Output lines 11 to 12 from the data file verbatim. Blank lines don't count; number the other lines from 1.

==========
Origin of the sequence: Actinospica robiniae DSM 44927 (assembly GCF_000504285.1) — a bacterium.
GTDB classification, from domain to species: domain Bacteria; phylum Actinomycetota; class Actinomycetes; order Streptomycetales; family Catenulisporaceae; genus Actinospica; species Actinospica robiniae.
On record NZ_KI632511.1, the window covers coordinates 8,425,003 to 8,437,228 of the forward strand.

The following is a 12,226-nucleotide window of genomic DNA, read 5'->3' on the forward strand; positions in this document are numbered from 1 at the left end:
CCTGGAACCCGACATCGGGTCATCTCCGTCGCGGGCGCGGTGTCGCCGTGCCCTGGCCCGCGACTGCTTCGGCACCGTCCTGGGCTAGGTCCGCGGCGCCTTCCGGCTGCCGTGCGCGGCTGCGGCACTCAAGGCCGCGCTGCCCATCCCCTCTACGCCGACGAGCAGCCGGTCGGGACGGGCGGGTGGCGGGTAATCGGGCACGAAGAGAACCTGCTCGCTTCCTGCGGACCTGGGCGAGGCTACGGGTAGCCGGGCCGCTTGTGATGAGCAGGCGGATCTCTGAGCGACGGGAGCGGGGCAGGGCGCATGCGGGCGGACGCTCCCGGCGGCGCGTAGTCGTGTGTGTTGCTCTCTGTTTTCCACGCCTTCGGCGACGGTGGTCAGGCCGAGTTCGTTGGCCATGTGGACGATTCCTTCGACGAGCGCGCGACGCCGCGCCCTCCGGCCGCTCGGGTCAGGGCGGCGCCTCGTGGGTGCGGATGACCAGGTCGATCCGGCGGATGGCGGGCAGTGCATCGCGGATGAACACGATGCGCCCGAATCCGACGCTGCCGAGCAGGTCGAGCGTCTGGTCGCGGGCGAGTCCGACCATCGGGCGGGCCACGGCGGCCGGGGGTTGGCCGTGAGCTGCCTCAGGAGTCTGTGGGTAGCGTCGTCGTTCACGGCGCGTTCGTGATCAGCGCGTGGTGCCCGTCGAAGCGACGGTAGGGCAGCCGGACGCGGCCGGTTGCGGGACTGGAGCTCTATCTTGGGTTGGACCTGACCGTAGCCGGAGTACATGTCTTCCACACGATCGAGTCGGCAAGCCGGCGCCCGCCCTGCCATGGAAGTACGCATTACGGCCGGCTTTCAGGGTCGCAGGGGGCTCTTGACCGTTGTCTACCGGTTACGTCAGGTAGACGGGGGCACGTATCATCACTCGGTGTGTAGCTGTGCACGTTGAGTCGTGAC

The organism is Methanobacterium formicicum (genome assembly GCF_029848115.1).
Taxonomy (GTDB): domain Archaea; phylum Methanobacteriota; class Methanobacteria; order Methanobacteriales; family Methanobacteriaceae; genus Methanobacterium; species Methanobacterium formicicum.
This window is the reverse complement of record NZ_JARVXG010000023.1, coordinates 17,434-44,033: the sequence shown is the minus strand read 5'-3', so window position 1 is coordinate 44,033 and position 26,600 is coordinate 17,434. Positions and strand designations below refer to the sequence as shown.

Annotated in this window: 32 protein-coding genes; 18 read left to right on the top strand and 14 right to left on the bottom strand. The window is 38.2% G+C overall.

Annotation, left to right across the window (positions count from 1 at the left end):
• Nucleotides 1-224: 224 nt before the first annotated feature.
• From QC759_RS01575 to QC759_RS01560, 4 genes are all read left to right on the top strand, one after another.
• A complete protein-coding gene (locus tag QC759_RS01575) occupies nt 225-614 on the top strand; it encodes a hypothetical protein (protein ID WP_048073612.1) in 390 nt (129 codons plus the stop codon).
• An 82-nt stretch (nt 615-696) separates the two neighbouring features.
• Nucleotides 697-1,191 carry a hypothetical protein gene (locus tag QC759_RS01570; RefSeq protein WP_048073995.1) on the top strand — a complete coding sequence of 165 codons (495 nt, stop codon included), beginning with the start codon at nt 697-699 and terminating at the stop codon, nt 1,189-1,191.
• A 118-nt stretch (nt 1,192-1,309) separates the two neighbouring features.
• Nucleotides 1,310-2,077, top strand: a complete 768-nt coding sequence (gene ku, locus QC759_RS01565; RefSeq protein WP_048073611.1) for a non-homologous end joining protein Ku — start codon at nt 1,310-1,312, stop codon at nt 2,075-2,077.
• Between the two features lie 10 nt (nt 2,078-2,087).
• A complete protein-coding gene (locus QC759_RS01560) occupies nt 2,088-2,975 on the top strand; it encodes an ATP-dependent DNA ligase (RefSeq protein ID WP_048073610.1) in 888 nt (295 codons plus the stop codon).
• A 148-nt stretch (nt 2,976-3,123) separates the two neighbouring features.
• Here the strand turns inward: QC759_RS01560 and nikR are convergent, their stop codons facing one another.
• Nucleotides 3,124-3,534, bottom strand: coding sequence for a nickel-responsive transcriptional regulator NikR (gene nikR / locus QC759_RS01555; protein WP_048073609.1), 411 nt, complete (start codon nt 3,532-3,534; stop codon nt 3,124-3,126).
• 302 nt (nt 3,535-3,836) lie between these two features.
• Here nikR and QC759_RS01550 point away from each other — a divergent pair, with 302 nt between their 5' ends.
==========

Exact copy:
• Nucleotides 1-224: 224 nt before the first annotated feature.
• From QC759_RS01575 to QC759_RS01560, 4 genes are all read left to right on the top strand, one after another.